Full-time film work means health benefits replace GoFundMe for Decatur resident

Germaine Rigg has two passions — making films and roller derby. His love of films inspired him to earn a degree in film from University of Central Florida. His love of the derby sent him to the emergency room.

At the time of his accident, Germaine worked as a cook at Whole Foods to make ends meet. In Florida, film work had slowed down due to the repeal of film tax credits and Germaine couldn’t find a job in his field.
Germaine Rigg

“I was a cook and I worked on my feet all day. With the injury, I couldn’t do my job, so I had to start a GoFundMe page to pay for medical expenses and to help me get by while I was out of work,” says Germaine. “Now that I’ve found steady jobs in the Georgia film industry, I joined the union and have health benefits for the first time in a decade.”

After film school, Germaine earned a certificate through the Film Production Technology program at Valencia College in Orlando. The program trained students in production-related skills. Germaine heard there was more opportunity in Georgia, and took his new skillset to Atlanta in 2015. It took him six months of working for free on indy films and supplementing his income as a driver for a food delivery business before he finally landed paying jobs, mostly on commercials to start.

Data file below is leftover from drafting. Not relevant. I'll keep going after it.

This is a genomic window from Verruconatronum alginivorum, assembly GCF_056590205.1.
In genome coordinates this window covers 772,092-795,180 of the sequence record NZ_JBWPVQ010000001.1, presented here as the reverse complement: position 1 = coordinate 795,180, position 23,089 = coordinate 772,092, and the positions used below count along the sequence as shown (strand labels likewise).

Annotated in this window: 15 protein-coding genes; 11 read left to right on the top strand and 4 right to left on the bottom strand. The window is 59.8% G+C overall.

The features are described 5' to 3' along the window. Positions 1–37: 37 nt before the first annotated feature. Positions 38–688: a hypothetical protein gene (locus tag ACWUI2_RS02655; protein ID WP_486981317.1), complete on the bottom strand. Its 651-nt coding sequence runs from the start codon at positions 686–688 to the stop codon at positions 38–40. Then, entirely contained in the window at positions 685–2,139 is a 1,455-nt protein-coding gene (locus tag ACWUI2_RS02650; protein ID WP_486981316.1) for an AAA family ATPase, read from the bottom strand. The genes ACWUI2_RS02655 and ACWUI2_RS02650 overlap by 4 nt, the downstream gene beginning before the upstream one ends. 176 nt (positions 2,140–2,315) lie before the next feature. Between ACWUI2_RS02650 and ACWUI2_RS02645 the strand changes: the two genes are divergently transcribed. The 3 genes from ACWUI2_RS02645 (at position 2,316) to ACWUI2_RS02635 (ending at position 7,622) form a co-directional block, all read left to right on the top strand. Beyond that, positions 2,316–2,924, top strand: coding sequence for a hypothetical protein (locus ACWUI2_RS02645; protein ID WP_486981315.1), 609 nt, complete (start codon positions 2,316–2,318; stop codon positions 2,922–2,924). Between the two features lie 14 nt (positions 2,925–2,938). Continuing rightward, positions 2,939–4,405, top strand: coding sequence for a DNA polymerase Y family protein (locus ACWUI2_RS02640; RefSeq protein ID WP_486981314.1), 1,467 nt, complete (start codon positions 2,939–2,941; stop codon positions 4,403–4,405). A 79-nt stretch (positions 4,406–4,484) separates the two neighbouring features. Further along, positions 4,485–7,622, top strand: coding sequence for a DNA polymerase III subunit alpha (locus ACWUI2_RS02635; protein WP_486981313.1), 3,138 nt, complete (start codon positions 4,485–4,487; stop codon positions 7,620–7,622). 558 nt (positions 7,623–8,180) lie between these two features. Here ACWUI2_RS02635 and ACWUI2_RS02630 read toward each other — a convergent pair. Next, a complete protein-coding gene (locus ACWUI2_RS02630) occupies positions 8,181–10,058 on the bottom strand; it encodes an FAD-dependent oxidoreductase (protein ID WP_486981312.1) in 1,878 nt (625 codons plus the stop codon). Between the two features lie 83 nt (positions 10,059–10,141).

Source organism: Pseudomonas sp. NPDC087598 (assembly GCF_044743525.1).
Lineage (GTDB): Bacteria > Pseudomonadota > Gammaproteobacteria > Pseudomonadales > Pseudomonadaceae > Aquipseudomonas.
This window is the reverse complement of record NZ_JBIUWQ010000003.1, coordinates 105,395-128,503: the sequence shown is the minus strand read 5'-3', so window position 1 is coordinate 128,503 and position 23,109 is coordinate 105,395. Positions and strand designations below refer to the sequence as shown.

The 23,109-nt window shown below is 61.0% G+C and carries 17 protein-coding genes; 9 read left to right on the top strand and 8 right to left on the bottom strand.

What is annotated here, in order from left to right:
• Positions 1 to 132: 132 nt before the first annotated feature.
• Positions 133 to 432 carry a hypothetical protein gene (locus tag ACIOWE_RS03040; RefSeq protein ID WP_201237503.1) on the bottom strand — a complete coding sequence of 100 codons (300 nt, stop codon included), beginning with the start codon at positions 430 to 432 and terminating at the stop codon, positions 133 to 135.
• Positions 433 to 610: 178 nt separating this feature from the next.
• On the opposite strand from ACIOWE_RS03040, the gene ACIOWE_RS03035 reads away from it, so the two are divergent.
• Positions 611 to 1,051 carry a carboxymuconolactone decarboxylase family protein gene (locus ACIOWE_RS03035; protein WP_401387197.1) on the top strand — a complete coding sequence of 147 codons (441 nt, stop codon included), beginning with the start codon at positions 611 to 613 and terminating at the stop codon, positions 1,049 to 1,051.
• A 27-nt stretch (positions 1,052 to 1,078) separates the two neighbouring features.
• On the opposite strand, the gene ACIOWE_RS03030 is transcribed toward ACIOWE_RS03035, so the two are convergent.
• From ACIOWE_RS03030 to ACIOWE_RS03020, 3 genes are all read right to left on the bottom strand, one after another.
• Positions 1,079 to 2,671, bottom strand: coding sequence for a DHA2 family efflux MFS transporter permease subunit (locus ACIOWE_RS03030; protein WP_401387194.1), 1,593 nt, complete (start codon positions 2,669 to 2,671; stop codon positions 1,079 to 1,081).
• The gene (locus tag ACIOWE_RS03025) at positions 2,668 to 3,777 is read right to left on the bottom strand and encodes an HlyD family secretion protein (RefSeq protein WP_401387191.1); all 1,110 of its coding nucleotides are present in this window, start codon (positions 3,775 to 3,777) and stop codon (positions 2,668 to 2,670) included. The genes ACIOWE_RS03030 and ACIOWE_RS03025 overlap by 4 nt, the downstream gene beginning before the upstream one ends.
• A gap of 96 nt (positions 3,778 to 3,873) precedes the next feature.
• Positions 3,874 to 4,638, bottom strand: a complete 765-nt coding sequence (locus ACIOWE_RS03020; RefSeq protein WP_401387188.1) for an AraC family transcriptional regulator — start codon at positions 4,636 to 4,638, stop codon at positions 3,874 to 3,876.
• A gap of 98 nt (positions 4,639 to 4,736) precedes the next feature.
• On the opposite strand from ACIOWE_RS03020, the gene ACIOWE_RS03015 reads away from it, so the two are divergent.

Germaine is an on-set dresser. Scenes can be filmed out of order, so he maintains the continuity of the shot. He ensures none of the property is damaged, takes photos of the set for reference, and is the liaison between the production designer and the shooting crew. He’s passionate about the work the art department does. He hopes to eventually work his way up to Production Designer.

Now Germaine works full-time and earns double what he did as a cook. His recent film credits include “St. Agatha,” “Good Girls,” “An Accidental Zombie (Named Ted),” “Superstition,” and “Stan Against Evil.”

“It’s such a relief to not worry about money,” says Germaine. “I get healthcare benefits, too. I finally went to the dentist for the first time in six years.”

And the roller derby? Armed with insurance, he’s able to pursue his love of the derby as a referee for the Atlanta Roller Girls. It’s paid off, too. He got his last job from a contact he made there.

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